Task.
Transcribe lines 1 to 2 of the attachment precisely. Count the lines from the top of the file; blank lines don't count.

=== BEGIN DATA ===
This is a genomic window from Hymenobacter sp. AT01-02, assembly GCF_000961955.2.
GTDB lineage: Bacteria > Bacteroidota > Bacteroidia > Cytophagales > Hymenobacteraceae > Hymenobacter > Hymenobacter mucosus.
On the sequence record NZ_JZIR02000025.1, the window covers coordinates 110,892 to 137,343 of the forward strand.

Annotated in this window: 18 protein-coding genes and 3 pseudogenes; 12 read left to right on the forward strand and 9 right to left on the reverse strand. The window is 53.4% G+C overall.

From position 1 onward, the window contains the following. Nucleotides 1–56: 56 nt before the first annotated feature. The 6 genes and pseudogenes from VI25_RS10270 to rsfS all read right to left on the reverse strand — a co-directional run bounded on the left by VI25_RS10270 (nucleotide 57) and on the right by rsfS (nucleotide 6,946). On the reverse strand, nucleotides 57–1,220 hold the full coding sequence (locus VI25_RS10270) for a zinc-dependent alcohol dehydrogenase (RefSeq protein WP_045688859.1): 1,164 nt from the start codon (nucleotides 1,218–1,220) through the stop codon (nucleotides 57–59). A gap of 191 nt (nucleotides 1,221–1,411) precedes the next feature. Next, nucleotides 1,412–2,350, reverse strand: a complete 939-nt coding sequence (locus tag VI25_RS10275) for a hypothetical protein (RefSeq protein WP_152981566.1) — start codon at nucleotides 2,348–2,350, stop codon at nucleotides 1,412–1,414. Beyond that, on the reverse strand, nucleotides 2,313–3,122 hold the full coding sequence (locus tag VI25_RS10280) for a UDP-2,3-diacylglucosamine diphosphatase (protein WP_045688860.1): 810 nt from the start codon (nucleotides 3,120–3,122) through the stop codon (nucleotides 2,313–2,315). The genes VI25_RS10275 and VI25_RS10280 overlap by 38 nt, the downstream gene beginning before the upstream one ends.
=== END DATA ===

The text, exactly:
This is a genomic window from Hymenobacter sp. AT01-02, assembly GCF_000961955.2.
GTDB lineage: Bacteria > Bacteroidota > Bacteroidia > Cytophagales > Hymenobacteraceae > Hymenobacter > Hymenobacter mucosus.